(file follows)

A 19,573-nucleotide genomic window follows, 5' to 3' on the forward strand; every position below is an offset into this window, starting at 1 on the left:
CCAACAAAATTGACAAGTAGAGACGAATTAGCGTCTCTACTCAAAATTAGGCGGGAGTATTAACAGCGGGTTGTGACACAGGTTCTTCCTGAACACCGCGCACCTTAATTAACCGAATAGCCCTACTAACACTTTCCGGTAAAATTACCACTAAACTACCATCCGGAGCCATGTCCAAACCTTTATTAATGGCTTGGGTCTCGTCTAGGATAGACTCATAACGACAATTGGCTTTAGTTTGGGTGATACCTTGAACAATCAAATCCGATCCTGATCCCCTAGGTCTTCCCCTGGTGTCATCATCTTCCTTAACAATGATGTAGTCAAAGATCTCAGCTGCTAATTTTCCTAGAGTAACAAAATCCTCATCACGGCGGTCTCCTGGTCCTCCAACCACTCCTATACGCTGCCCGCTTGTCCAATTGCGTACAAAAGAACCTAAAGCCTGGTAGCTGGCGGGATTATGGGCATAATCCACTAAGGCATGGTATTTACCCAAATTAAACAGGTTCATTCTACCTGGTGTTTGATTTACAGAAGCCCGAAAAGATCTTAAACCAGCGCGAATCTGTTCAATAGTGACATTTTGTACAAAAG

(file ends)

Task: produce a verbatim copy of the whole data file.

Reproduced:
A 19,573-nucleotide genomic window follows, 5' to 3' on the forward strand; every position below is an offset into this window, starting at 1 on the left:
CCAACAAAATTGACAAGTAGAGACGAATTAGCGTCTCTACTCAAAATTAGGCGGGAGTATTAACAGCGGGTTGTGACACAGGTTCTTCCTGAACACCGCGCACCTTAATTAACCGAATAGCCCTACTAACACTTTCCGGTAAAATTACCACTAAACTACCATCCGGAGCCATGTCCAAACCTTTATTAATGGCTTGGGTCTCGTCTAGGATAGACTCATAACGACAATTGGCTTTAGTTTGGGTGATACCTTGAACAATCAAATCCGATCCTGATCCCCTAGGTCTTCCCCTGGTGTCATCATCTTCCTTAACAATGATGTAGTCAAAGATCTCAGCTGCTAATTTTCCTAGAGTAACAAAATCCTCATCACGGCGGTCTCCTGGTCCTCCAACCACTCCTATACGCTGCCCGCTTGTCCAATTGCGTACAAAAGAACCTAAAGCCTGGTAGCTGGCGGGATTATGGGCATAATCCACTAAGGCATGGTATTTACCCAAATTAAACAGGTTCATTCTACCTGGTGTTTGATTTACAGAAGCCCGAAAAGATCTTAAACCAGCGCGAATCTGTTCAATAGTGACATTTTGTACAAAAG